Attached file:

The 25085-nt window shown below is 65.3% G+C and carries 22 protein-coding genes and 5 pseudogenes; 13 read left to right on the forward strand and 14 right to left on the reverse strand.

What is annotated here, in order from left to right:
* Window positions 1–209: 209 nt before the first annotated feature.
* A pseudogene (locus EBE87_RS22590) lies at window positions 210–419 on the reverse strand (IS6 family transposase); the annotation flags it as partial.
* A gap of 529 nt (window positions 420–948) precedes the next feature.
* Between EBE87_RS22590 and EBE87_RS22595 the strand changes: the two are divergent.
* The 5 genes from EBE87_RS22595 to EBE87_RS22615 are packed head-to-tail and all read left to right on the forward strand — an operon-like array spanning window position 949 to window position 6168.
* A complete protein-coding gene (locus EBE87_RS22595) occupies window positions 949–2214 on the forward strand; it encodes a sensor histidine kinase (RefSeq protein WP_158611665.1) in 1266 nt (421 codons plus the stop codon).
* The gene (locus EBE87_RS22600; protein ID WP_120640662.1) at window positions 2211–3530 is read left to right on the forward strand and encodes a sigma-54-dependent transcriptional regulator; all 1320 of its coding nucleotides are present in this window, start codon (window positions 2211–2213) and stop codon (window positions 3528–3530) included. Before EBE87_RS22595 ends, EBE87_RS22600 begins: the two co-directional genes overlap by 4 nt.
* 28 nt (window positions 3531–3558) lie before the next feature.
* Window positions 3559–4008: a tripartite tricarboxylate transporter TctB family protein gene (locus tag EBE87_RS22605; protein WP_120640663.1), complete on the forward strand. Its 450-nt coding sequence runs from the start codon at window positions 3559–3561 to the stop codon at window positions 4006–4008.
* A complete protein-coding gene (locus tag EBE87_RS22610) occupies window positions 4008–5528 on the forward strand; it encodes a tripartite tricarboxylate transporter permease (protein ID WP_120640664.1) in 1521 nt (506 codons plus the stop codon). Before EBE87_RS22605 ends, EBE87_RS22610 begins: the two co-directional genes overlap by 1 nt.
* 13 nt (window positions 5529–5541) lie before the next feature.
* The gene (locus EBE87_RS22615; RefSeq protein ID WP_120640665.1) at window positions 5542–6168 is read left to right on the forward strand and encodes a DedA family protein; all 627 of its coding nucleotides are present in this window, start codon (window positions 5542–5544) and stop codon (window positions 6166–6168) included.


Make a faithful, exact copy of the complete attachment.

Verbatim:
The 25085-nt window shown below is 65.3% G+C and carries 22 protein-coding genes and 5 pseudogenes; 13 read left to right on the forward strand and 14 right to left on the reverse strand.

What is annotated here, in order from left to right:
* Window positions 1–209: 209 nt before the first annotated feature.
* A pseudogene (locus EBE87_RS22590) lies at window positions 210–419 on the reverse strand (IS6 family transposase); the annotation flags it as partial.
* A gap of 529 nt (window positions 420–948) precedes the next feature.
* Between EBE87_RS22590 and EBE87_RS22595 the strand changes: the two are divergent.
* The 5 genes from EBE87_RS22595 to EBE87_RS22615 are packed head-to-tail and all read left to right on the forward strand — an operon-like array spanning window position 949 to window position 6168.
* A complete protein-coding gene (locus EBE87_RS22595) occupies window positions 949–2214 on the forward strand; it encodes a sensor histidine kinase (RefSeq protein WP_158611665.1) in 1266 nt (421 codons plus the stop codon).
* The gene (locus EBE87_RS22600; protein ID WP_120640662.1) at window positions 2211–3530 is read left to right on the forward strand and encodes a sigma-54-dependent transcriptional regulator; all 1320 of its coding nucleotides are present in this window, start codon (window positions 2211–2213) and stop codon (window positions 3528–3530) included. Before EBE87_RS22595 ends, EBE87_RS22600 begins: the two co-directional genes overlap by 4 nt.
* 28 nt (window positions 3531–3558) lie before the next feature.
* Window positions 3559–4008: a tripartite tricarboxylate transporter TctB family protein gene (locus tag EBE87_RS22605; protein WP_120640663.1), complete on the forward strand. Its 450-nt coding sequence runs from the start codon at window positions 3559–3561 to the stop codon at window positions 4006–4008.
* A complete protein-coding gene (locus tag EBE87_RS22610) occupies window positions 4008–5528 on the forward strand; it encodes a tripartite tricarboxylate transporter permease (protein ID WP_120640664.1) in 1521 nt (506 codons plus the stop codon). Before EBE87_RS22605 ends, EBE87_RS22610 begins: the two co-directional genes overlap by 1 nt.
* 13 nt (window positions 5529–5541) lie before the next feature.
* The gene (locus EBE87_RS22615; RefSeq protein ID WP_120640665.1) at window positions 5542–6168 is read left to right on the forward strand and encodes a DedA family protein; all 627 of its coding nucleotides are present in this window, start codon (window positions 5542–5544) and stop codon (window positions 6166–6168) included.